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EASTBIO Design of breeding programs to improve honeybee health and production

Project Description

Royal (Dick) School of Veterinary Studies / The Roslin Institute

This PhD project will design breeding programs to improve honeybee health and production through a unique collaboration between researchers, practitioners, beekeepers and bee-farmers.

Honeybees are under pressure due to pests and environmental changes. There are competing views on what type of a honeybee are best suited different environmental conditions and management practices. These views are largely based on bee morphology and productivity traits, with limited quantitative evidence and analysis.

The issue can be addressed via a three-pronged approach of
(i) collecting quantitative evidence for different types of bees, conditions and practices, (ii) associating phenotypic variation to said evidence and (iii) designing modern, efficient and sustainable data-driven breeding programs.

To this end the project will be organised in three work-packages.

First, quantitative evidence will be collected from a sample of colonies in the UK and/or New Zealand. The focal phenotype traits will be health status and production along with the state-of-the-art high-frequency and high-volume Internet-of-things (IoT) colony sensors and meta-data (management, location, and weather). In addition, colonies will be whole-genome sequenced.

Second, the collected data will be analysed. Specifically, regressing phenotypes on bee morphology, whole-genome sequence variants, management, location and weather descriptors. The genome and location will be modelled by accounting phylogenetic and spatial relationships to disentangle genetic and environmental variation. In addition, associations with IoT colony data will be evaluated with machine learning to build predictive models for health status. These results will provide quantitative evidence about differences due to genetic, management and environmental effects.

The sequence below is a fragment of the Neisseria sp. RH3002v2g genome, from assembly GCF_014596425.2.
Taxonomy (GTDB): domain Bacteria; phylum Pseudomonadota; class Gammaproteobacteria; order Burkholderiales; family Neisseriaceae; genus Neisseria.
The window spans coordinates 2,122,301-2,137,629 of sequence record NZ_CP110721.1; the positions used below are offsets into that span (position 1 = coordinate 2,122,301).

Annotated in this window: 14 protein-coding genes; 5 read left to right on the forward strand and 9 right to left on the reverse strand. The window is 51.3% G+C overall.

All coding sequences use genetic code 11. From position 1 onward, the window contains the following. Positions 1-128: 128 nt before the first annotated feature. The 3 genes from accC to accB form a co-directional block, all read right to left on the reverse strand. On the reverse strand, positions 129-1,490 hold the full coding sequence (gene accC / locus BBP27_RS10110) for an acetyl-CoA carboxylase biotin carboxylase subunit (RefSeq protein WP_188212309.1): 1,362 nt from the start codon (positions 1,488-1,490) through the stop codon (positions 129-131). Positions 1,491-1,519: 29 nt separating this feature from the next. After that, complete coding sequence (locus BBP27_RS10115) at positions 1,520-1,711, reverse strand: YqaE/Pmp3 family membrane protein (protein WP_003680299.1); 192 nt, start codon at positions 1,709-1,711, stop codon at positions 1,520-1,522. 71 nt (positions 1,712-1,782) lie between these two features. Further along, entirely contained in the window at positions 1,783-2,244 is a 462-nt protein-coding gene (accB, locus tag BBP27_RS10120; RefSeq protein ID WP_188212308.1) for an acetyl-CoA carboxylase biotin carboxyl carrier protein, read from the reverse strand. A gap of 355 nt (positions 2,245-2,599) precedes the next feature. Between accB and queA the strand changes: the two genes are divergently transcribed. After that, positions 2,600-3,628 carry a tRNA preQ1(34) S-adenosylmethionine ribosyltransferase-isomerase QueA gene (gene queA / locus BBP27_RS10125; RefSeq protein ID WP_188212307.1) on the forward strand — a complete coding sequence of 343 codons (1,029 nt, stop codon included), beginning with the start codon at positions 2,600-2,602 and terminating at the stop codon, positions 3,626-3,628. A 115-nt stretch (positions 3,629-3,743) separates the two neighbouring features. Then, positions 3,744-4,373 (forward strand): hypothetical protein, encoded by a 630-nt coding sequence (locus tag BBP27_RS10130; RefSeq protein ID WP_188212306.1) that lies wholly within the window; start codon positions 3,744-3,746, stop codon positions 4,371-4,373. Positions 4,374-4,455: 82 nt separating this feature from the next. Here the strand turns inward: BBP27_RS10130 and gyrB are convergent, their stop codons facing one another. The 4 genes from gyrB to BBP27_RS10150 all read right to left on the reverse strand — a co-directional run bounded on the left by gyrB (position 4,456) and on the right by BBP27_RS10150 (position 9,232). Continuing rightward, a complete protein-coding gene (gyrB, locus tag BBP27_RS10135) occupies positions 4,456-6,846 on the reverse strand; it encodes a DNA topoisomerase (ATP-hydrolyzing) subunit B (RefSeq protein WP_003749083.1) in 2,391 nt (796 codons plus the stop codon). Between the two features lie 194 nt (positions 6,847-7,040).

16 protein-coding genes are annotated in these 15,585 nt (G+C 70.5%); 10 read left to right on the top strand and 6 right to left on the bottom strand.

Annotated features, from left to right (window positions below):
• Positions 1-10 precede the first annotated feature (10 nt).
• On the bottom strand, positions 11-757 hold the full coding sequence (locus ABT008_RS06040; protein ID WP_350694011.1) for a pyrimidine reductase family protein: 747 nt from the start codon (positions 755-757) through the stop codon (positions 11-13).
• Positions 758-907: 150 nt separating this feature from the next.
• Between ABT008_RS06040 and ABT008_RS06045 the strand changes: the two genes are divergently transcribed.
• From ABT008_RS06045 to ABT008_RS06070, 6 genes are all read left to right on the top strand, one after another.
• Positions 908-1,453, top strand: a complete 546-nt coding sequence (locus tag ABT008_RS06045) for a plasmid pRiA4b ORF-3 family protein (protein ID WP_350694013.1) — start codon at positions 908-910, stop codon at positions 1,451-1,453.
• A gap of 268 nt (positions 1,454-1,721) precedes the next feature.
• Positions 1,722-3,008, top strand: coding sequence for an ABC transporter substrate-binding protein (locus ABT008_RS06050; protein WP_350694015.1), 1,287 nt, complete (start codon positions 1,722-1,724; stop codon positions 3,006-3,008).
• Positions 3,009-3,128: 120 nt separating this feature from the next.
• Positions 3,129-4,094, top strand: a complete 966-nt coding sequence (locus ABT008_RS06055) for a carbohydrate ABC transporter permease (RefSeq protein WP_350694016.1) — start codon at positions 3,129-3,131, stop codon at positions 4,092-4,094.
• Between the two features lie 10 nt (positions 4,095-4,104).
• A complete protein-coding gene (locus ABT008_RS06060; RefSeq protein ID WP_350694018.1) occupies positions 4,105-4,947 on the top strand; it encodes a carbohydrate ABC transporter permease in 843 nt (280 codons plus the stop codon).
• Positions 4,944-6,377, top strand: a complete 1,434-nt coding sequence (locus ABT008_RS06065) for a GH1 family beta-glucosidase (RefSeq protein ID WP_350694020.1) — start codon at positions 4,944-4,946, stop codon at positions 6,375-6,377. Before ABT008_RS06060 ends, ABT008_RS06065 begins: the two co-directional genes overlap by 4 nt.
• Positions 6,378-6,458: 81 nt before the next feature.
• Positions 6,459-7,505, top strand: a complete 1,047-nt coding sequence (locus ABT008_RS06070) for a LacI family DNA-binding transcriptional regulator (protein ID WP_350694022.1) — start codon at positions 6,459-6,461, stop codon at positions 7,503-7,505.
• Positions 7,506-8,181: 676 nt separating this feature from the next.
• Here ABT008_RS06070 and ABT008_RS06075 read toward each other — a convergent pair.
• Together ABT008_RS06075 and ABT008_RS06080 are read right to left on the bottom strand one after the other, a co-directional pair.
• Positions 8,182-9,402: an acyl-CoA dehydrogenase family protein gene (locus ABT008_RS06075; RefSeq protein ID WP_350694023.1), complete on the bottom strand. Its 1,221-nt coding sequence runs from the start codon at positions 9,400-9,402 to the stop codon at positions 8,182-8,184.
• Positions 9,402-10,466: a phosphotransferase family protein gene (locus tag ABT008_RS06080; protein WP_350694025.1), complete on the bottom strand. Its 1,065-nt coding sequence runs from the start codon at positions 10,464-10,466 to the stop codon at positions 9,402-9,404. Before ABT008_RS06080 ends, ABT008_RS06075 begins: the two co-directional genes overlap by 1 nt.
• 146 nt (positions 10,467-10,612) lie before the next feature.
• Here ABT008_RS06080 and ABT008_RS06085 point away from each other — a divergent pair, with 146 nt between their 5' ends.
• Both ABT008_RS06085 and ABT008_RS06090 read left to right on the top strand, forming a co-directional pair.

Third, the results from the first two work-packages will be used to build an in-silico honeybee breeding framework. This framework will be used to engineer most suitable breeding programs for different conditions and practices. Particular attention will be given to spatial distribution and therefore unavoidable hybridization between different bee types. Further, emphasis will be given to design sustainable breeding programs (in terms of genetic diversity) that can address current and future challenges. In summary the outcome will be a set of practical breeding schemes that will improve health and production under different conditions and practices.

The successful candidate will be embedded in the research labs of the principal supervisor (HighlanderLab). This will involve interaction with core scientists, post-docs, other students and visitors. The research labs work on the theory and practical application of genomics, data science and breeding for management and improvement of a diverse set of populations, including animals, plants and insects. The successful candidate will be exposed to a range of science and its application in practice. Finally, the candidate will be exposed to time and project management with further development options.

The successful candidate will have interest in population and quantitative genomics, breeding, data science and machine learning with some scripting/programming to improve honeybee populations. Preference will be given to candidates with a suitable MSc-equivalent degree. There is a possibility for the candidate to attend specific MSc courses on quantitative genetics or animal breeding as part of the PhD project.

All candidates should have or expect to have a minimum of an appropriate upper 2nd class degree. To qualify for full funding students must be UK or EU citizens who have been resident in the UK for 3 years prior to commencement.

Funding Notes

Completed application form along with your supporting documents should be sent to our PGR student team at

Please send the reference request form to two referees. Completed forms for University of Edinburgh, Royal (Dick) School of Veterinary Studies and the Roslin Institute project should be returned to by the closing date: 5th January 2020.

It is your responsibility to ensure that references are provided by the specified deadline.
Download application and reference forms via:
View Website


T Regan, M W Barnett, … and T C Freeman Characterisation of the British honeybee metagenome. Nature Communications, 9: 4995, 2018.
M L Selle, I Steinsland, J M Hickey, and G Gorjanc. Modelling spatial variation in agricultural field trials with INLA. Theoretical and Applied Genetics, accepted, 2019
G Gorjanc and J M Hickey. AlphaMate: a program for optimising selection, mainte- nance of diversity, and mate allocation in breeding programs. Bioinformatics, 34(19):3408– 3411, 2018.

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